How to change up your reading life

How to introduce more reading to your life and finding what to read seems to me like a chicken/egg problem. You’re not going to read more without having books to read but if you have books to read you also need a plan to get the reading done. So this is going to be a two part series and I’m going to arbitrarily pick which part to start with (the other part will come next Tuesday).

Part 1 – How to make changes to your reading life

I was the kid who always had a book in her hand. I would check out a stack of books from the library and tear through them after I got home. Libraries and bookstores continue to be a place of joy and excitement for me. But there was a period of my life when reading took a backseat (college, working, then working in Philadelphia and commuting 3 hours per day, and having small children). It got to a point where I knew that I missed reading and had to be mindful about how to incorporate it into my life again.

Here’s a list of ways you can be more mindful changing your reading life:

Set a goal – This goal could take any number of forms. Think about how you like to approach challenges and adapt that to your reading life. When I ran my first marathon, the thought of running 26.2 miles completely overwhelmed me. So my friend and I looked at the course map and broke it down to 7 milestones (places where I’d see my family, notable landmarks, etc). I could wrap my brain around just having to be 7 places much more easily than I could having to cover 26.2 miles. So if the thought of picking a “number of books” goal intimidates you, then choose something else.

A few examples of reading goals:
• Number of books – reading XX books per year/month
• Number of pages – reading XX pages per year/month
• Books on a topic – When I was in Key West a few years back visiting Hemingway’s house I had wished I had read some of his books and books about him before I went. What do you have coming up that you can read up on before you experience it?
• Back catalog of a favorite author – If there’s an author you enjoyed at one point, see if there are books of his/hers that you haven’t read yet.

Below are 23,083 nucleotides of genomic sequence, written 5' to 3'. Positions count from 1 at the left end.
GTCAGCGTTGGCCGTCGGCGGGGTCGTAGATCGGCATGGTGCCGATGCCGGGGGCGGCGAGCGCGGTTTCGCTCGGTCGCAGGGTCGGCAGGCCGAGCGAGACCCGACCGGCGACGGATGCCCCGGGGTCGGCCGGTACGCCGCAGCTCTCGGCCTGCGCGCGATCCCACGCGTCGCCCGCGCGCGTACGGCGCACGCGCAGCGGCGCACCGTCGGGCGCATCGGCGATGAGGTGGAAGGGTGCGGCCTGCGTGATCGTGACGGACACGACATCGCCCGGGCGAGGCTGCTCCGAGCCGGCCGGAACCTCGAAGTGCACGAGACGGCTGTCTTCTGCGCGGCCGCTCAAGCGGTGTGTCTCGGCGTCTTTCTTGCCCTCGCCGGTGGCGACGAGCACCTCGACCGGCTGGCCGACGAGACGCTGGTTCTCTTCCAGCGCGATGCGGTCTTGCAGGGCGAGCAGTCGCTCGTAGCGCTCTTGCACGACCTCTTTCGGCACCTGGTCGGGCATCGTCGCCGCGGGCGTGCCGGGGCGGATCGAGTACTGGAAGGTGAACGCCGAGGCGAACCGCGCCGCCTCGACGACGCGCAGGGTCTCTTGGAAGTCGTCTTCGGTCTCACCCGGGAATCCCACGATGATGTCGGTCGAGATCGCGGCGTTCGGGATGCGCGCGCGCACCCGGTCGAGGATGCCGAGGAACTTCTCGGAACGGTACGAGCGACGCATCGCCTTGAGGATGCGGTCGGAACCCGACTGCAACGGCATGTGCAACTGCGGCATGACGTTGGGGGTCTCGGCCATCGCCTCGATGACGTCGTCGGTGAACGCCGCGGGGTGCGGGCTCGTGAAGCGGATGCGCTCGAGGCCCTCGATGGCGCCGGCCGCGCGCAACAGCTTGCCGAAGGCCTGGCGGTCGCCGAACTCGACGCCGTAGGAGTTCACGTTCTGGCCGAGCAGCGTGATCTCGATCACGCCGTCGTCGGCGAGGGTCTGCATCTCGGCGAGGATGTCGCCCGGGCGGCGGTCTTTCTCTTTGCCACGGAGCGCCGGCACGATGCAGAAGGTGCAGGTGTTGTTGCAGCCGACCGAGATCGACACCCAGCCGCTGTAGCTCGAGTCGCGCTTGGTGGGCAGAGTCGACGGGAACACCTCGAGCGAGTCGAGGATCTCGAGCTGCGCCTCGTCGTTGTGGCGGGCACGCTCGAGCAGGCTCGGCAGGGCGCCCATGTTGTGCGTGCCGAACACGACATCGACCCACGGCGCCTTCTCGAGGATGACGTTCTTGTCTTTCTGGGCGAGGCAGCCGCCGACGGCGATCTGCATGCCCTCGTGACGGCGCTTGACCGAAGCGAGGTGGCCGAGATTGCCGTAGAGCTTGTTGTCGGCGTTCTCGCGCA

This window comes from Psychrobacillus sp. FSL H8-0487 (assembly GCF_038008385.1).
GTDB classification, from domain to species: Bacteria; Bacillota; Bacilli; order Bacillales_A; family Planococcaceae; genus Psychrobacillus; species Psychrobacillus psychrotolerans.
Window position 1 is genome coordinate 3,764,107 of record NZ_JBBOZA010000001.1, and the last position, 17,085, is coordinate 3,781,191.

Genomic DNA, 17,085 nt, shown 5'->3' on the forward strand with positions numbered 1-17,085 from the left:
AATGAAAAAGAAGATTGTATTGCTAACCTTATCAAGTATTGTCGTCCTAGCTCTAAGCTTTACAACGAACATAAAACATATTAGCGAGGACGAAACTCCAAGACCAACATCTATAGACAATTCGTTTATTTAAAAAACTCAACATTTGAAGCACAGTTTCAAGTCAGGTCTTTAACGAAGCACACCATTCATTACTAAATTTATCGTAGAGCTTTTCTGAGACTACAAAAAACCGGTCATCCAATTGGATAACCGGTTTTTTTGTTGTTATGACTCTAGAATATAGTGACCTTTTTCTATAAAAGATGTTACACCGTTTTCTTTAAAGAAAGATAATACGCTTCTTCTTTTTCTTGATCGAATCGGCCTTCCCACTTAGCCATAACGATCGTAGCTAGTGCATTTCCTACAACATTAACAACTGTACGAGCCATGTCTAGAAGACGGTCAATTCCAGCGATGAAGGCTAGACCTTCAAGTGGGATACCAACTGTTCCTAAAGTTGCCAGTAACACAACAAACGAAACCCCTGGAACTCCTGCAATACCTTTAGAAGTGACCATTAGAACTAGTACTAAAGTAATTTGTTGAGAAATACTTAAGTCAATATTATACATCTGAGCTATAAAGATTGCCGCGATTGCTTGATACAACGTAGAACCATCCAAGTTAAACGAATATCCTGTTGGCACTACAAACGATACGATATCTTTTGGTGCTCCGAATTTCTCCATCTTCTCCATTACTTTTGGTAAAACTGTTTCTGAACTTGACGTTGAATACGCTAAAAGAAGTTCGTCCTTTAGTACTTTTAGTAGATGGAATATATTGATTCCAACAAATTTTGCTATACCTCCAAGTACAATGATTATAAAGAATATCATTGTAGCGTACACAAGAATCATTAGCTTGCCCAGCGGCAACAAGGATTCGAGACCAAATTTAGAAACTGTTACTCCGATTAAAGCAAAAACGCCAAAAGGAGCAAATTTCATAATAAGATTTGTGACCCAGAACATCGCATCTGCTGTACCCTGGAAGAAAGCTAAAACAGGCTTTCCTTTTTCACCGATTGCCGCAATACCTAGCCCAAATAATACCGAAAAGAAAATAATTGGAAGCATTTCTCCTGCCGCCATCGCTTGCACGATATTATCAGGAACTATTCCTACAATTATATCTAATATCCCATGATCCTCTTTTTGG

• Number of minutes per day – Aim to read 5, 10 or more minutes per day. Use one of the strategies introduced by NAME HERE in Atomic Habits – attach that activity to one that is already a habit. For example, read 10 minutes right after you pour your morning coffee, or 10 minutes before your kids get off the bus.

Reading challenge – I’ve talked before about the Modern Mrs. Darcy reading challenges and the RAD Reading Challenge. I’m sure our friend Google would link you to many more options if you’d like to explore. I prefer a structure similar to this year’s RAD Reading Challenge because it encourages you to explore genres and types of books that may be out of your comfort zone. Last year I read 11/22/63 for this type of category in my reading challenge and LOVED it. I had always thought that I would never read a Stephen King book but I’m glad I pushed myself to try it.

Buddy read – I’m much more successful at reaching goals when I know there’s someone/something holding me accountable. Some days I’ll even text my to do list to a friend just to help keep myself on track. One way to do this with reading is to read the same book as a buddy or to just share your goals with each other and report in on them.

Book club – I know some of you are rolling your eyes right now at the words “book club,” but in the age of Covid they’ve taken on some interesting forms. Local book clubs may still be an option, but lots of businesses and organizations are offering discussion groups now too. Check your local independent book store, your college alumni association, and favorite magazine websites for read-together options. And on a much bigger scale there’s always our friends Oprah, Reese Witherspoon, and Jenna Bush Hager (from the Today Show) who have well known book clubs. Even some of my favorite bloggers and podcasters are hosting monthly reading groups. Lots of options!

What other strategies can we add to this list? I’d love to do a part 2 with your input!

And a caveat:
As with making any change, give yourself some grace. Life happens and missing one piece of your reading goal is not something to stress about. They don’t call it “reading for enjoyment” for nothing. Meeting your reading goal shouldn’t be stressful, it should be exciting. Along those same lines, if a book isn’t serving you or giving you joy, it’s ok to put it down. As you are discovering what you like to read, you’ll have some hits and some misses. If you know 75 pages in that something is amiss, don’t feel like you need to finish the next 200 pages. Put it down and make note of why that book wasn’t the one for you. All of these pieces of information will refine your reading preferences and help you be more accurate about your picks in the long run. I wrote about how I did that in this post. At this point, I don’t put books down often because I have a better sense of what I like and what I think I won’t like. Finding your preferences is a journey.

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